Cabinet okays release of 441 prisoners

Olmert: We'll remove all unauthorized outposts, parley won't address fundamental issues.

Prisoners 224.88 (photo credit: AP)
Prisoners 224.88
(photo credit: AP)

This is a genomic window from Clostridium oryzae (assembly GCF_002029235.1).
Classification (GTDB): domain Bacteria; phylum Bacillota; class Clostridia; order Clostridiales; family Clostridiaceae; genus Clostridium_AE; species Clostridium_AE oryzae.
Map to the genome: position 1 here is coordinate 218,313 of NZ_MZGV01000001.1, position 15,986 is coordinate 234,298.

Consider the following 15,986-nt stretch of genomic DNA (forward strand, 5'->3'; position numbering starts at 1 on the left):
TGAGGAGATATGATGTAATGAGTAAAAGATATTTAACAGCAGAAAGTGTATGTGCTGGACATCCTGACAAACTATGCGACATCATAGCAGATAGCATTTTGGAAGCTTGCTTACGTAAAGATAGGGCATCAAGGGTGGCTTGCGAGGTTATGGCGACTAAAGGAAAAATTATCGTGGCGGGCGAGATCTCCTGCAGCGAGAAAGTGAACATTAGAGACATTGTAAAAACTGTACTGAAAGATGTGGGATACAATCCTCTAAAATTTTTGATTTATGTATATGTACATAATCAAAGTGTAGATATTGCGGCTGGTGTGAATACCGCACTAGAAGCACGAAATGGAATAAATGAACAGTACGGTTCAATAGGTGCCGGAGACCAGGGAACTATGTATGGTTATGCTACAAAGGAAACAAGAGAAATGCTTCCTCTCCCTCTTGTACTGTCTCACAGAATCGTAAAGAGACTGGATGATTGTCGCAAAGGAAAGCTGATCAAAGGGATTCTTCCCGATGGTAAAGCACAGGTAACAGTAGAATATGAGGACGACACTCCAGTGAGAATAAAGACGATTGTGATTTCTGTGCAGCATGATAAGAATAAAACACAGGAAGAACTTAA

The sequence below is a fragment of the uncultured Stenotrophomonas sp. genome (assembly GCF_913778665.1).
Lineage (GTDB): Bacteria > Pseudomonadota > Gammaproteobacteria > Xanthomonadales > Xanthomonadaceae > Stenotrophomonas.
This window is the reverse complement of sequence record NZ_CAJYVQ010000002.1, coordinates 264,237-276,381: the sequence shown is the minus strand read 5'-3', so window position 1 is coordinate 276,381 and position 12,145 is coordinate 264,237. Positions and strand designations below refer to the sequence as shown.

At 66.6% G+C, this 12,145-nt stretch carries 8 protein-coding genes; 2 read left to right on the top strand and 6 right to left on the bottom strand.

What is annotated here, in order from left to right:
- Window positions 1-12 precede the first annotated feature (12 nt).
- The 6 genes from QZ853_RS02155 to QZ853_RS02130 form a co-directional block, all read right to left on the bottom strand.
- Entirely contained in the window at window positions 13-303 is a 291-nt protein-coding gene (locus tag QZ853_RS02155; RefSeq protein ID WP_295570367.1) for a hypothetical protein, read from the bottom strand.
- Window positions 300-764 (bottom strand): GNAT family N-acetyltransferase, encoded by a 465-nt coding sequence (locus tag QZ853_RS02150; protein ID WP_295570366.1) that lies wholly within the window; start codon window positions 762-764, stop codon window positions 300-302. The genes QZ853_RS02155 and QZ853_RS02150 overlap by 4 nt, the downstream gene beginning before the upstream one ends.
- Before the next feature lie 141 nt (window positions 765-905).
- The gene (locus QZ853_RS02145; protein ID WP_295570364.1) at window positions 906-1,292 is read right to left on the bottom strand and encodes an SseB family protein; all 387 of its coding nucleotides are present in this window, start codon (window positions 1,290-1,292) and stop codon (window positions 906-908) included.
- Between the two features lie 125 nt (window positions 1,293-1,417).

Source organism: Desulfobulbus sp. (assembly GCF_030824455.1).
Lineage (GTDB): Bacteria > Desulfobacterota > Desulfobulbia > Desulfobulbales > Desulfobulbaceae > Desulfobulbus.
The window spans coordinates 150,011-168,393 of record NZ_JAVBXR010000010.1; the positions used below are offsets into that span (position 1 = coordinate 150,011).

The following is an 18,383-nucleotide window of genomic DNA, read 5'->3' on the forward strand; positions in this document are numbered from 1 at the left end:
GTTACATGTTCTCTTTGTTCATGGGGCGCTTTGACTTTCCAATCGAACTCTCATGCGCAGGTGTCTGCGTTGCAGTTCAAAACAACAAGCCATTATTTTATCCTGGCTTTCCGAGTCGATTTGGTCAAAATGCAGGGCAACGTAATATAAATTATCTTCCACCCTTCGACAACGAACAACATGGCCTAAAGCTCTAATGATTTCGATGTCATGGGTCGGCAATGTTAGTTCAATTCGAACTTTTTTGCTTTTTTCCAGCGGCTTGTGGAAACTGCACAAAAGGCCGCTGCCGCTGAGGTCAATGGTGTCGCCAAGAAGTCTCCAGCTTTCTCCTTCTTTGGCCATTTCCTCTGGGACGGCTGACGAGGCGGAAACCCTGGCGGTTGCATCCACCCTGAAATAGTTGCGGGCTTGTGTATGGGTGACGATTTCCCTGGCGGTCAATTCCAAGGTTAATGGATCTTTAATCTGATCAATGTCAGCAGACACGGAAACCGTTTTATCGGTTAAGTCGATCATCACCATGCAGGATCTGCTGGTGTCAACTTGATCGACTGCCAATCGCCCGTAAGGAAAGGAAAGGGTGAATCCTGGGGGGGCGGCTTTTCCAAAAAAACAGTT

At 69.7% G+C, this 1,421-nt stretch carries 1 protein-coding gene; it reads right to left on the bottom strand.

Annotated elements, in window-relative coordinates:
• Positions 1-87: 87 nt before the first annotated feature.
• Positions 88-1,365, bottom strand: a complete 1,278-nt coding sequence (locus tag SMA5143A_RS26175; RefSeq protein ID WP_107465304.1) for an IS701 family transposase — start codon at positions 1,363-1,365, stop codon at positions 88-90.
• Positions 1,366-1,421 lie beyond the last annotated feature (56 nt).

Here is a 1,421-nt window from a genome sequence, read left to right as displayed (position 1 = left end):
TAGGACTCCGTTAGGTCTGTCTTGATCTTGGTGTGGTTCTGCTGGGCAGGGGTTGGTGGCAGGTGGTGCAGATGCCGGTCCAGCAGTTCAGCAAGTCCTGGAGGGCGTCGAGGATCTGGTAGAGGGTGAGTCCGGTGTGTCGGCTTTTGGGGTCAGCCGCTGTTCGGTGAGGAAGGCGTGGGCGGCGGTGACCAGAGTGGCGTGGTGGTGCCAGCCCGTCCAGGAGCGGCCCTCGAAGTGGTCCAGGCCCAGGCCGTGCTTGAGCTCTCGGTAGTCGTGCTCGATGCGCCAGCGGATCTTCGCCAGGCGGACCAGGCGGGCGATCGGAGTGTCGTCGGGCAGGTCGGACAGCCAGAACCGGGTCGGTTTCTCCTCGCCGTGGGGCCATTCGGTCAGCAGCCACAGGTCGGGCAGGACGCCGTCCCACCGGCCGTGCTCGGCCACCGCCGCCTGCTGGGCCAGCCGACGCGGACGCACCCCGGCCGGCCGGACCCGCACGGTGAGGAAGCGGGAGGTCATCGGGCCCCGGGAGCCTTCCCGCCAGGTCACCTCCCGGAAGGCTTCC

Despite the objection of coalition members Shas and Israel Beiteinu, the cabinet approved on Monday a list of 441 Palestinian prisoners to be released ahead of the Annapolis conference. As expected, ministers from Shas voted against the release, as did Minister of Strategic Affairs Avigdor Lieberman, Transportation Minister Shaul Mofaz and Tourism Minister Yitzhak Aharonovich. Like past prisoner releases, the move is intended as a goodwill gesture to Palestinian Authority President Mahmoud Abbas. An inter-ministerial committee compiled the list, consisting of Fatah affiliates, none of whom are convicted of murdering Jews. Earlier, Prime Minister Ehud Olmert told the cabinet that he would remove all unauthorized outposts in the West Bank, pledging to meet a key commitment under the "road map" peace plan, a government spokeswoman said. Olmert also said Israel would not build any new settlements in the West Bank, though he stopped short of promising a freeze on construction in existing settlements. The road map calls for a halt to all settlement activity. "Let's be straight, we committed ourselves in the road map not to build new settlements and we will not build any," Olmert was quoted as saying by his spokeswoman, Miri Eisin. Palestinian negotiator Saeb Erekat said Olmert's gesture falls far short of Israel's commitments. He noted that a string of Israeli leaders have maintained that Israel should be allowed to build in existing settlements to account for "natural growth." "He omitted from the Israeli obligation in the road map that the Israeli government must freeze all settlement activity, including natural growth," Erekat said. "Either it's a 100 percent settlement freeze or no settlement freeze. There is nothing in the middle." Olmert and Abbas were scheduled to meet around 2:30 p.m. at the prime minister's official residence in Jerusalem to debate the US- sponsored conference. According to the London-based Al-Quds al-Arabi the two will discuss the outline of an American statement drafted by the US State Department, which would be presented at the parley. The American statement would reportedly supplant the joint Israeli-Palestinian statement that the two sides have all but given up on hammering out ahead of Annapolis. The Prime Minister's Office denied the report, Army Radio said. At the start of the weekly cabinet meeting, Olmert said that the upcoming Annapolis conference would be important, despite the fact that no negotiations would be taking place there. "This meeting, as I have said more than once, is not a conference for negotiations. It is an important meeting, initiated by US President George Bush and it seems that a sufficient number of representatives from countries around the world will also attend," he said. "I do not recommend that anyone overstate its importance and create exaggerated expectations but one certainly cannot understate the importance of the fact that the US President and, with him, the leaders of the most important countries in the world, are convening a meeting of such broad international stature in order to support the direct negotiations between us and the Palestinians," continued the prime minister. Olmert went on to say that the negotiations will begin after Annapolis, stressing that those talks "will be very intensive, very serious and will deal with all the substantive issues that are an inseparable part of the process, which must lead to a solution of national states for two peoples." In contrast, Strategic Affairs Minister Avigdor Lieberman said that "it is clear" peace negotiations with the Palestinians have reached a dead end. Lieberman told the cabinet that reports from the negotiating team showed that the "minimum [demands] of the Palestinians are more than the maximum [concessions] of Meretz Chairman Yossi Beilin." "We have to leave the peace talk plain and move over to the security plain - a comprehensive operation in Gaza in order to stop Kassam and mortar shell attacks," continued the strategic affairs minister. Lieberman repeated his demand that "the Palestinians must recognize Israel as a Jewish state as a condition for any negotiations." Regarding the prisoner release, Lieberman said that since previous releases failed to bolster Abbas, Israel should not go ahead and free even more security inmates. He also said that although the candidates for release had not directly participated in attacks on Israelis their intentions were not peaceful. "They intended to kill, to murder," he told Israel Radio. "They did not succeed because of the security services, because of the army." Prior to the cabinet meeting, Foreign Minster Tzipi Livni said that the Annapolis conference would be the place to set peace negotiations in motion. "The conference is important in and of itself, but what is more important is the day and month after, when we will hold negotiations and attempt to reach two nation-states." Regarding her controversial statement the previous morning that Israeli Arabs would have a place in a future Palestinian state, Livni said: "We are in the midst of a national conflict about two states for two nations. Israel is a democratic state and we need to separate between the solution that needs to be given to every citizen in Israel and the national Palestinian solution, which is a Palestinian state. This is what I said yesterday and I am now repeating it." On Tuesday, the prime minister will meet Egyptian President Hosni Mubarak in Egypt to coordinate positions ahead of the meeting, the Prime Minister's Office said. The leaders will discuss the Israeli-Palestinian track and plans for the formal renewal of peace negotiations between the parties after the parley. The meeting, which will take place at the Sharm el-Sheik resort in Sinai, comes before a key meeting of 12 members of the Arab League on Friday in which they will decide who will attend the conference.